(US - 1938)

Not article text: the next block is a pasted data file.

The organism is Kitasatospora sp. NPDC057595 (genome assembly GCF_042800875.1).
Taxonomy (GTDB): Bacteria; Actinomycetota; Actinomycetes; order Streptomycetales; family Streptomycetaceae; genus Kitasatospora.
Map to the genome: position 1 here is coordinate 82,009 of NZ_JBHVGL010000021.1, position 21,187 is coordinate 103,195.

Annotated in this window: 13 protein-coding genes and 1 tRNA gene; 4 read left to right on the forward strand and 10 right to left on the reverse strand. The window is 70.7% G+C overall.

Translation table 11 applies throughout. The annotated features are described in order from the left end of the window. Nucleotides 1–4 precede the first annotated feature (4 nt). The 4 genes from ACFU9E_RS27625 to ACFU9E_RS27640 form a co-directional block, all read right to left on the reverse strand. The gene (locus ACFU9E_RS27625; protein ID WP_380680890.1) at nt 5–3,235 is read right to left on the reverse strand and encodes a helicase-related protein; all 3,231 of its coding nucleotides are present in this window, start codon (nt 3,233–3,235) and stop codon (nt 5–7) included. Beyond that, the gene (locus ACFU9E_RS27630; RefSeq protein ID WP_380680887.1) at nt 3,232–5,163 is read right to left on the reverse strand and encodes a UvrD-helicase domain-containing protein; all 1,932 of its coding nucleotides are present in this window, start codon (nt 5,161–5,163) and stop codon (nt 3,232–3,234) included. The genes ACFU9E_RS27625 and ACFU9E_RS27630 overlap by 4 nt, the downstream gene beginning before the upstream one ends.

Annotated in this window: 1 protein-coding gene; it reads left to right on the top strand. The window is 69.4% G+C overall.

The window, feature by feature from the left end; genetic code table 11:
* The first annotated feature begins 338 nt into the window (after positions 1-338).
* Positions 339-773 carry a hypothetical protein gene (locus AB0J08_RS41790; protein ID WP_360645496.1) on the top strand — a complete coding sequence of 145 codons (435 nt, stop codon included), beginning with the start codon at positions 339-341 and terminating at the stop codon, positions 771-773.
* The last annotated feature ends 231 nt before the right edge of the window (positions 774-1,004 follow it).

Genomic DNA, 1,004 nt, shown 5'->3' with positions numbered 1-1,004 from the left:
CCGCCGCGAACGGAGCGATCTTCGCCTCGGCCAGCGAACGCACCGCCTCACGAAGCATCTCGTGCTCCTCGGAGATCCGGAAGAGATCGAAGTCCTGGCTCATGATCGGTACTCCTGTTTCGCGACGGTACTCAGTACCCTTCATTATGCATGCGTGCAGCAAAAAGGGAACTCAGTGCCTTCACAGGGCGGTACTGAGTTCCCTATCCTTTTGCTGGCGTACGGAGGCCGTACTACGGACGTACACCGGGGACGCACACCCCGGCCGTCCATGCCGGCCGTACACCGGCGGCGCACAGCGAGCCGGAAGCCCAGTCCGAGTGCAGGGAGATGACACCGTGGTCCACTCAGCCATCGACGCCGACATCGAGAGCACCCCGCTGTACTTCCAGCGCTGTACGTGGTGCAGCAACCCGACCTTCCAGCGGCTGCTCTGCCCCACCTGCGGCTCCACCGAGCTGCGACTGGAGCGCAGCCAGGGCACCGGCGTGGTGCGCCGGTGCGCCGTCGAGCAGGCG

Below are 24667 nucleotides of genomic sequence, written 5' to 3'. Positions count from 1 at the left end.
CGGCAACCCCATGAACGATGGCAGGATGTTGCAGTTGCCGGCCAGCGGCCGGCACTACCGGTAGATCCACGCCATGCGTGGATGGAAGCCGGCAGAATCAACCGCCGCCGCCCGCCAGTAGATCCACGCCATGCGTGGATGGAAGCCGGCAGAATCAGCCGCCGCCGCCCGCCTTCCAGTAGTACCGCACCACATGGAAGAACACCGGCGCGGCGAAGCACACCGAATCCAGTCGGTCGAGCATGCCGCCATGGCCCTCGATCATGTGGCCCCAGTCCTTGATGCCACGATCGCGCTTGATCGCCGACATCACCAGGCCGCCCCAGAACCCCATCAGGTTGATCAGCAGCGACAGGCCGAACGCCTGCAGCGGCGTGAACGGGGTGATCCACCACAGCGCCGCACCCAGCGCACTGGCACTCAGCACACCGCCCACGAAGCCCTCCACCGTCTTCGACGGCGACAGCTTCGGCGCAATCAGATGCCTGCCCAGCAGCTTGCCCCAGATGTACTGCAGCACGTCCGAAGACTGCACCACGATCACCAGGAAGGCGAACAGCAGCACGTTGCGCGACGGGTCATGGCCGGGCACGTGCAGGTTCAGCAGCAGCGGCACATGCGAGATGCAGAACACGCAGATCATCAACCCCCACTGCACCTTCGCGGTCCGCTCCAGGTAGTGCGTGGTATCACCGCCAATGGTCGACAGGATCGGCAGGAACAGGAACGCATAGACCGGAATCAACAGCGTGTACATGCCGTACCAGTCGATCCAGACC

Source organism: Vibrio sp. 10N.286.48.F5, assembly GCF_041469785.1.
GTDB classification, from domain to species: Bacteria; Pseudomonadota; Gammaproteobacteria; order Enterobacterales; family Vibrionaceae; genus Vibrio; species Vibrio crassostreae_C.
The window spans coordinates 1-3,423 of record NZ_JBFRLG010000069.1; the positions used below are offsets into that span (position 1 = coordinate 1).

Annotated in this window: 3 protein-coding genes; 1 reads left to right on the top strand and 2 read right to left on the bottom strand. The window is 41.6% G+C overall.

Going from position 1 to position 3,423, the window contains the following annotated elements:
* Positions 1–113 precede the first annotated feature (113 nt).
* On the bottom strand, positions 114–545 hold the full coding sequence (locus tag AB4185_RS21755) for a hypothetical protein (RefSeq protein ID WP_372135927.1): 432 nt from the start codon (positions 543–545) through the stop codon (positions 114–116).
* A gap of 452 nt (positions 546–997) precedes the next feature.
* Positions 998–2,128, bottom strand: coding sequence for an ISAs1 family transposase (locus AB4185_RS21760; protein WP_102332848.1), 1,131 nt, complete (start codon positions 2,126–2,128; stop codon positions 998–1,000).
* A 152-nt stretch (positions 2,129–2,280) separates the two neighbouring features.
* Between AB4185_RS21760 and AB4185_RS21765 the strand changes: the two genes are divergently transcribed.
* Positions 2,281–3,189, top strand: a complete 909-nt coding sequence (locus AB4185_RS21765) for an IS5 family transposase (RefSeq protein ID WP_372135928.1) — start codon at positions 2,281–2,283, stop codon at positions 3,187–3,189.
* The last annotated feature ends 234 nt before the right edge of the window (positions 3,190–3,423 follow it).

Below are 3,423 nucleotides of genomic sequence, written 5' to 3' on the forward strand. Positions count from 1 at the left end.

Karloff, Farrow, and Wilbur team up again for this adaptation of a play by Ralph Spencer Zink.  Barely feature-length even by 1938 standards, THE INVISIBLE MENACE is slight and forgettable, but has its moments.  When a weapons supplier is killed on an Army base, the chief suspect is civilian Jevries (Karloff), when it's revealed that he used to be a government engineer in Haiti and was imprisoned for stealing money from a safe.  It turns out the dead man is the one who stole the money along with Jevries' wife, and that's enough motive for base honcho Col. Rogers (a typically bloviating Cy Kendall).  Making Karloff the villain would be too easy, and of course he's there as a red herring, but THE INVISIBLE MENACE is a harmless enough blending of mystery and comedy that works better when it focuses on the mystery.  The comedy is provided by Eddie Craven as a doofus private and Marie Wilson as his ditzy bride who, not surprisingly, ends up being smarter than everyone else.  Wilson, with a voice that's equal parts Gracie Allen and Betty Boop, made a career out of playing dumb blondes and was best known for the title role in 1949's MY FRIEND IRMA, the debut film of Dean Martin and Jerry Lewis.  Karloff is largely relegated to the background for much of THE INVISIBLE MENACE, but he has some impressive shouting matches with Kendall, one of the great unsung blustery assholes of Hollywood's yesteryear.  THE INVISIBLE MENACE was released on the bottom half of a double bill with SWING YOUR LADY, a forgotten hillbilly musical-comedy that Humphrey Bogart ranked among his worst films.  (Unrated, 55 mins)